I had heard of it. I knew it was happening somewhere out there. But I thought false campaigns spreading outright lies about Israel only happen in Arabic newspapers in distant countries. But it happens here too, in an English-language magazine that is published in our nationís capital.
This past March, I attended one of many seminars organized by the Washington Institute for Jewish Leadership and Values, called Panim el Panim: High School in Washington. During Panim el Panim, we took part in many activities intended to increase our awareness of the political process and of the concept of Tikkun Olam, or bettering the world. Our session happened to coincide with the AIPAC Policy Conference, which was taking place at the Washington Hilton. The organizers took advantage of this great opportunity, and they took us to hear lectures by Nobel laureate Elie Wiesel and former U.S. Mideast envoy Dennis Ross.
The following night, Israeli Prime Minister Ariel Sharon, who was on a state visit to Washington, came to speak before the conference. Outside the Hilton, three separate demonstrations were taking place, two of which were against Sharon and the State of Israel, while a third was a pro-Sharon, pro-Israel group. We were invited by the Panim el Panim organizers to join whichever of the three groups we wished to join, and we all joined the Israeli pro-Sharon group.
As we stood there, singing Israeli songs and dancing a hora, I couldnít help but notice how different our demonstration was from the one taking place just across the street. There, people were waving their fists in the air, roaring "Jihad! Jihad! Falestin!" We were sitting together singing "Heveinu Shalom Aleichem." They held signs proclaiming "Zionism=Racism," "Stop the Apartheid regime of Israel" and "Indict Ariel Sharon, the War Criminal." We held signs that read "Israel Wants Peace" and "Stop Using Kids for War" and which were emblazoned with huge peace symbols. I thought, "What a totally different mentality. Why do we even bother?"
But I wasnít prepared for what was about to happen.
After the Prime Minister had entered the hotel, and the protests seemed to die down, we started back down Connecticut Avenue toward a planned meeting point at the corner of Connecticut and Florida. As we stood there, waiting for a roll call before we proceeded back to our hotel, a group of teenagers from the Palestinian group ran by. They jumped up and down, screamed anti-Semitic expletives at us and made lewd gestures before running past us and down the street. We were somewhat shaken by the incident, and the tension escalated when they came back and screamed, "Go back to Germany!" and made threatening gestures. Then, they started kicking and punching those of us who were closest to the curb. Finally, rocks sailed through the sky and into our group. We were very upset, a few of us were bruised or scratched, and many others were in shock.
The teachers who were accompanying us held us back from doing anything retaliatory. Eventually, a couple of DC Police cars drove up and our attackers ran back toward the Palestinian demonstration.
When we got back to our hotel, the organizers had a very difficult time getting us to settle down. A few people were still somewhat dazed, a few were crying. After a couple minutes of "cooling off," we were able to continue with the program.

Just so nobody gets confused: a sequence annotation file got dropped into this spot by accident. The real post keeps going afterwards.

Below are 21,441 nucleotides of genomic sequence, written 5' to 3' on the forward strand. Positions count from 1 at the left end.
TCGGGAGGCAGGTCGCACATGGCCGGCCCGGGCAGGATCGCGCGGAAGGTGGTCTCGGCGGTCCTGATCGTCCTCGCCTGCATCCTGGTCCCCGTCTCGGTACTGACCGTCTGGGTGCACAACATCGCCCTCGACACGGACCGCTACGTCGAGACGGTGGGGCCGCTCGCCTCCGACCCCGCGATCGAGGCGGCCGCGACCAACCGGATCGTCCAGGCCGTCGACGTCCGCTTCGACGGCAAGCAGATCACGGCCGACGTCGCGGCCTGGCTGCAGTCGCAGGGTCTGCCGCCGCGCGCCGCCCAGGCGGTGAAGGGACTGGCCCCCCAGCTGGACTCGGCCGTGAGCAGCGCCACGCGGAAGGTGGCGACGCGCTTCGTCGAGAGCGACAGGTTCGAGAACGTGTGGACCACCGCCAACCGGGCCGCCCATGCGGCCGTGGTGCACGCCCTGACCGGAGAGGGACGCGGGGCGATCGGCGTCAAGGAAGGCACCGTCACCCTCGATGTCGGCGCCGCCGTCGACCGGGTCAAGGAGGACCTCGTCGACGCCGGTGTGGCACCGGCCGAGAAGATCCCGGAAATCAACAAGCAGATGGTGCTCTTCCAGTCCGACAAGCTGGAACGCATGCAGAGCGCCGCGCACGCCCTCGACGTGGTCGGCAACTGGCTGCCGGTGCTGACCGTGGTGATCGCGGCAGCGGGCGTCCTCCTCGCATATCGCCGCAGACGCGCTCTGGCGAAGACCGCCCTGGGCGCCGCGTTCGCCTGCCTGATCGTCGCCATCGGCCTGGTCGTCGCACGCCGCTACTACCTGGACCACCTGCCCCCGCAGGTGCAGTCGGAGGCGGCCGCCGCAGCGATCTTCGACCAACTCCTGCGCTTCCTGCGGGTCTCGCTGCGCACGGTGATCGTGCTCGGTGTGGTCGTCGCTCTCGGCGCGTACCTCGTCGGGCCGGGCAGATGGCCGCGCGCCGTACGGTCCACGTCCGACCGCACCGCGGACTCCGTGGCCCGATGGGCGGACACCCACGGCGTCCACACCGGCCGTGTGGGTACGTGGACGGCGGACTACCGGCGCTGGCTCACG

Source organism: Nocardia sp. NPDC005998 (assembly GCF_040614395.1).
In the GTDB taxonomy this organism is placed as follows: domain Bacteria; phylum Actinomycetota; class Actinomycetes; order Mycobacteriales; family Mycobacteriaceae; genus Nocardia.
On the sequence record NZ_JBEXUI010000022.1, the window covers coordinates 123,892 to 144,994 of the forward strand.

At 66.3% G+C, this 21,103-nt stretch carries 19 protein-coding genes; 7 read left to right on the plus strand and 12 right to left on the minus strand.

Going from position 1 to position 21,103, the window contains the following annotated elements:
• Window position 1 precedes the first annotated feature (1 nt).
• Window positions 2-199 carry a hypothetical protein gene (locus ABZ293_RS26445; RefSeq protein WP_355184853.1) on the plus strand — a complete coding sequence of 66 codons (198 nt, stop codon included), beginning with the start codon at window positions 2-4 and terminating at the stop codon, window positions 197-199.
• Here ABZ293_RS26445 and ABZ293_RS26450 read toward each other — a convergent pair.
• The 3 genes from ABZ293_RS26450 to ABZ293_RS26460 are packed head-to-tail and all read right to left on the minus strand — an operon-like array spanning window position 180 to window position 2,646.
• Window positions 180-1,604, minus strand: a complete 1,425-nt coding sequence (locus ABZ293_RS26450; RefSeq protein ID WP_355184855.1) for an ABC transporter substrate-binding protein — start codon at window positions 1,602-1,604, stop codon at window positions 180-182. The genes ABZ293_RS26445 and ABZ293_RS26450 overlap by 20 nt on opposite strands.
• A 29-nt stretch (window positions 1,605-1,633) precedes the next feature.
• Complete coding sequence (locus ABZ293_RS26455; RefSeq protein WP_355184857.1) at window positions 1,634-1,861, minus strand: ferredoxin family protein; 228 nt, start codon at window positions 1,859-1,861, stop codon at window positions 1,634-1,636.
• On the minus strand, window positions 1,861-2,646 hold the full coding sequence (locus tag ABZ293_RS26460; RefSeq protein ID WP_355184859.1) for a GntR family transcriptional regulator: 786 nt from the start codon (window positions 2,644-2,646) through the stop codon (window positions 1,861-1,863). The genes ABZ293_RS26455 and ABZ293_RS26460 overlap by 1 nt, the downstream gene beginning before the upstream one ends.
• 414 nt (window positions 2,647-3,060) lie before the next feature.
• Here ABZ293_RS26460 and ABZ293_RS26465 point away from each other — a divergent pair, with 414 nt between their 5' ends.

The entire event went completely unnoticed by the media until
Rabbi Sid Schwarz, Founder of the Washington Institute for Jewish Leadership and Values, wrote a May 17 article in the Washington Jewish Week in which he noted that the incident is a small-scale representation of what kids in Israel face daily.
A week after the article was published, a letter written by a Delinda Hanley appeared in the Jewish Week, claiming that the violent event never happened.
Two weeks ago, I was roaming through my local library here in Silver Spring, when the cover of the Washington Report on Middle East Affairs caught my eye.
Well, imagine my surprise upon reading "Rabbi Schwarz began to describe an incident that just didnít happen," screaming in bold letters.
The article, also by Hanley (the News Editor of the Washington Report), labeled the rabbiís account "a complete fabrication." But not only did she claim that we were never attacked, she further stated that WE had both mocked and provoked the entire anti-Israeli protest. According to Hanley, "a parade of Jewish students. . . taunted our protesters and ridiculed the signs we held." She recalled feeling appalled by our teacher chaperones who seemed to be "risking [our] lives walking through the streets of DC, and, at worst, trying (and failing) to instigate a confrontation." She refers to us as a "group of troublemakers."
I, along with the majority of the Panim el Panim kids who had been there, was enraged. The unfounded accusations against us, however, made more sense once we learned that the Washington Report is published by a pro-Palestinian propaganda organization called the American Educational Trust, and the publication frequently calls American supporters of Israel a "cancer," a "perversion" and an "alien intrusion." Its publishers have in the past associated themselves with the Liberty Lobby, one of most notorious Holocaust deniers in the country, and editorial comparisons between the State of Israel and Nazi Germany are commonplace in the magazine.
Now we know.
But who would have imagined that this could ever happen here?
Guest contributor Avi Mayer is a senior at the Melvin J. Berman Hebrew Academy in Rockville, Md.